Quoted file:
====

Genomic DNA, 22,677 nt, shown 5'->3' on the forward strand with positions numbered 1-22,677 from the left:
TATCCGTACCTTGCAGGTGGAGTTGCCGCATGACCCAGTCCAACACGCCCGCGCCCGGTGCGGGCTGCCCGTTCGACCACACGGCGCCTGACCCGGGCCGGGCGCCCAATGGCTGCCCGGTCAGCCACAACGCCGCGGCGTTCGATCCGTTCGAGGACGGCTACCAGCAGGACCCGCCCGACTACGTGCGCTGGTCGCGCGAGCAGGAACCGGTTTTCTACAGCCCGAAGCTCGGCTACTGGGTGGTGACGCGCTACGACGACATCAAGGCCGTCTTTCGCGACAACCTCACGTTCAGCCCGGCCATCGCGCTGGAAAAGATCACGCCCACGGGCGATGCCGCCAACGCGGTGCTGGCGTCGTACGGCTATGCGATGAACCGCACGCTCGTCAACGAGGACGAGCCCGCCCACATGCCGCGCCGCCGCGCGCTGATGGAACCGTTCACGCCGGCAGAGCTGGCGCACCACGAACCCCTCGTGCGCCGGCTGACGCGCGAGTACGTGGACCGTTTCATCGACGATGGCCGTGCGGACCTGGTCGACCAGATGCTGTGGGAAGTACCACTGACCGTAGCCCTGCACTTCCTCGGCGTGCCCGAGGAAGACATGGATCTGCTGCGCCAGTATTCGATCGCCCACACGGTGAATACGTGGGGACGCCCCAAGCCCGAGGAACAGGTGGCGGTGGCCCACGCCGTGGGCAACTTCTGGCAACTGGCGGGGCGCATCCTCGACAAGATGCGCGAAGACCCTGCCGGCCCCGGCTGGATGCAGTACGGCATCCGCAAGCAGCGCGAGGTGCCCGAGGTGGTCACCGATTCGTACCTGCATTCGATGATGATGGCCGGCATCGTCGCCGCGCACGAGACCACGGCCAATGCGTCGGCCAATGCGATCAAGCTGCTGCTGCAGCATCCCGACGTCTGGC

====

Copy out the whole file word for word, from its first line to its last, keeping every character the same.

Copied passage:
Genomic DNA, 22,677 nt, shown 5'->3' on the forward strand with positions numbered 1-22,677 from the left:
TATCCGTACCTTGCAGGTGGAGTTGCCGCATGACCCAGTCCAACACGCCCGCGCCCGGTGCGGGCTGCCCGTTCGACCACACGGCGCCTGACCCGGGCCGGGCGCCCAATGGCTGCCCGGTCAGCCACAACGCCGCGGCGTTCGATCCGTTCGAGGACGGCTACCAGCAGGACCCGCCCGACTACGTGCGCTGGTCGCGCGAGCAGGAACCGGTTTTCTACAGCCCGAAGCTCGGCTACTGGGTGGTGACGCGCTACGACGACATCAAGGCCGTCTTTCGCGACAACCTCACGTTCAGCCCGGCCATCGCGCTGGAAAAGATCACGCCCACGGGCGATGCCGCCAACGCGGTGCTGGCGTCGTACGGCTATGCGATGAACCGCACGCTCGTCAACGAGGACGAGCCCGCCCACATGCCGCGCCGCCGCGCGCTGATGGAACCGTTCACGCCGGCAGAGCTGGCGCACCACGAACCCCTCGTGCGCCGGCTGACGCGCGAGTACGTGGACCGTTTCATCGACGATGGCCGTGCGGACCTGGTCGACCAGATGCTGTGGGAAGTACCACTGACCGTAGCCCTGCACTTCCTCGGCGTGCCCGAGGAAGACATGGATCTGCTGCGCCAGTATTCGATCGCCCACACGGTGAATACGTGGGGACGCCCCAAGCCCGAGGAACAGGTGGCGGTGGCCCACGCCGTGGGCAACTTCTGGCAACTGGCGGGGCGCATCCTCGACAAGATGCGCGAAGACCCTGCCGGCCCCGGCTGGATGCAGTACGGCATCCGCAAGCAGCGCGAGGTGCCCGAGGTGGTCACCGATTCGTACCTGCATTCGATGATGATGGCCGGCATCGTCGCCGCGCACGAGACCACGGCCAATGCGTCGGCCAATGCGATCAAGCTGCTGCTGCAGCATCCCGACGTCTGGC